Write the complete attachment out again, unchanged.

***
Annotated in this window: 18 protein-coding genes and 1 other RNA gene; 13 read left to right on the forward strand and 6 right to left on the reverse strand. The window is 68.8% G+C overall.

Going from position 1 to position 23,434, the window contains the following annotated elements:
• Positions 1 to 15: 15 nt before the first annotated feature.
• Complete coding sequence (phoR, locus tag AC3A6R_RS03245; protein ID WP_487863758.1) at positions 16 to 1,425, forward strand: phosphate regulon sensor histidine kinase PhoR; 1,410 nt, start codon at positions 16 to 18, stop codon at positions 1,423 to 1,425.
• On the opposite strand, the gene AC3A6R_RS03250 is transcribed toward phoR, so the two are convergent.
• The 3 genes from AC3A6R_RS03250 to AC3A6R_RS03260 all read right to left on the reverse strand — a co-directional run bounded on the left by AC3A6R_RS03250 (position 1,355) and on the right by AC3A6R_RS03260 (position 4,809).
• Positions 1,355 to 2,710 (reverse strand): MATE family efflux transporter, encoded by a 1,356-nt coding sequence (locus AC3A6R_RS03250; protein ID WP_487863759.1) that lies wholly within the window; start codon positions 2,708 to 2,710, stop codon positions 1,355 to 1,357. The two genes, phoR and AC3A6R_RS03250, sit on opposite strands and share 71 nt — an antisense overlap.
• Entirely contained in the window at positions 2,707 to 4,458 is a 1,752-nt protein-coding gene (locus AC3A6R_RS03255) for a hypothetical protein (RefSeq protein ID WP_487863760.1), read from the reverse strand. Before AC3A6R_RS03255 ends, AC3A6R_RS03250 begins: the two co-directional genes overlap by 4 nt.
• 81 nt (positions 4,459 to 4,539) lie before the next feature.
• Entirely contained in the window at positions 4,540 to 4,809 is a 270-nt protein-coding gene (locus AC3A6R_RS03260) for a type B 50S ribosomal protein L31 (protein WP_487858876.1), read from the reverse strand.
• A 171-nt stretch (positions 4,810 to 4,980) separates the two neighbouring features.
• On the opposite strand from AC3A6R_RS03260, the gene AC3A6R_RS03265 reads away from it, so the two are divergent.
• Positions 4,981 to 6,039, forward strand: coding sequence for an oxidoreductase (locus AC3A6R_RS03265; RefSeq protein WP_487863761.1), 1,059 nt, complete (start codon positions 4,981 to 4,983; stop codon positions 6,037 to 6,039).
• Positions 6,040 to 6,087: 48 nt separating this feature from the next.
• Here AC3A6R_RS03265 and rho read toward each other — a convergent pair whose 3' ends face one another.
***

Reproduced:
Annotated in this window: 18 protein-coding genes and 1 other RNA gene; 13 read left to right on the forward strand and 6 right to left on the reverse strand. The window is 68.8% G+C overall.

Going from position 1 to position 23,434, the window contains the following annotated elements:
• Positions 1 to 15: 15 nt before the first annotated feature.
• Complete coding sequence (phoR, locus tag AC3A6R_RS03245; protein ID WP_487863758.1) at positions 16 to 1,425, forward strand: phosphate regulon sensor histidine kinase PhoR; 1,410 nt, start codon at positions 16 to 18, stop codon at positions 1,423 to 1,425.
• On the opposite strand, the gene AC3A6R_RS03250 is transcribed toward phoR, so the two are convergent.
• The 3 genes from AC3A6R_RS03250 to AC3A6R_RS03260 all read right to left on the reverse strand — a co-directional run bounded on the left by AC3A6R_RS03250 (position 1,355) and on the right by AC3A6R_RS03260 (position 4,809).
• Positions 1,355 to 2,710 (reverse strand): MATE family efflux transporter, encoded by a 1,356-nt coding sequence (locus AC3A6R_RS03250; protein ID WP_487863759.1) that lies wholly within the window; start codon positions 2,708 to 2,710, stop codon positions 1,355 to 1,357. The two genes, phoR and AC3A6R_RS03250, sit on opposite strands and share 71 nt — an antisense overlap.
• Entirely contained in the window at positions 2,707 to 4,458 is a 1,752-nt protein-coding gene (locus AC3A6R_RS03255) for a hypothetical protein (RefSeq protein ID WP_487863760.1), read from the reverse strand. Before AC3A6R_RS03255 ends, AC3A6R_RS03250 begins: the two co-directional genes overlap by 4 nt.
• 81 nt (positions 4,459 to 4,539) lie before the next feature.
• Entirely contained in the window at positions 4,540 to 4,809 is a 270-nt protein-coding gene (locus AC3A6R_RS03260) for a type B 50S ribosomal protein L31 (protein WP_487858876.1), read from the reverse strand.
• A 171-nt stretch (positions 4,810 to 4,980) separates the two neighbouring features.
• On the opposite strand from AC3A6R_RS03260, the gene AC3A6R_RS03265 reads away from it, so the two are divergent.
• Positions 4,981 to 6,039, forward strand: coding sequence for an oxidoreductase (locus AC3A6R_RS03265; RefSeq protein WP_487863761.1), 1,059 nt, complete (start codon positions 4,981 to 4,983; stop codon positions 6,037 to 6,039).
• Positions 6,040 to 6,087: 48 nt separating this feature from the next.
• Here AC3A6R_RS03265 and rho read toward each other — a convergent pair whose 3' ends face one another.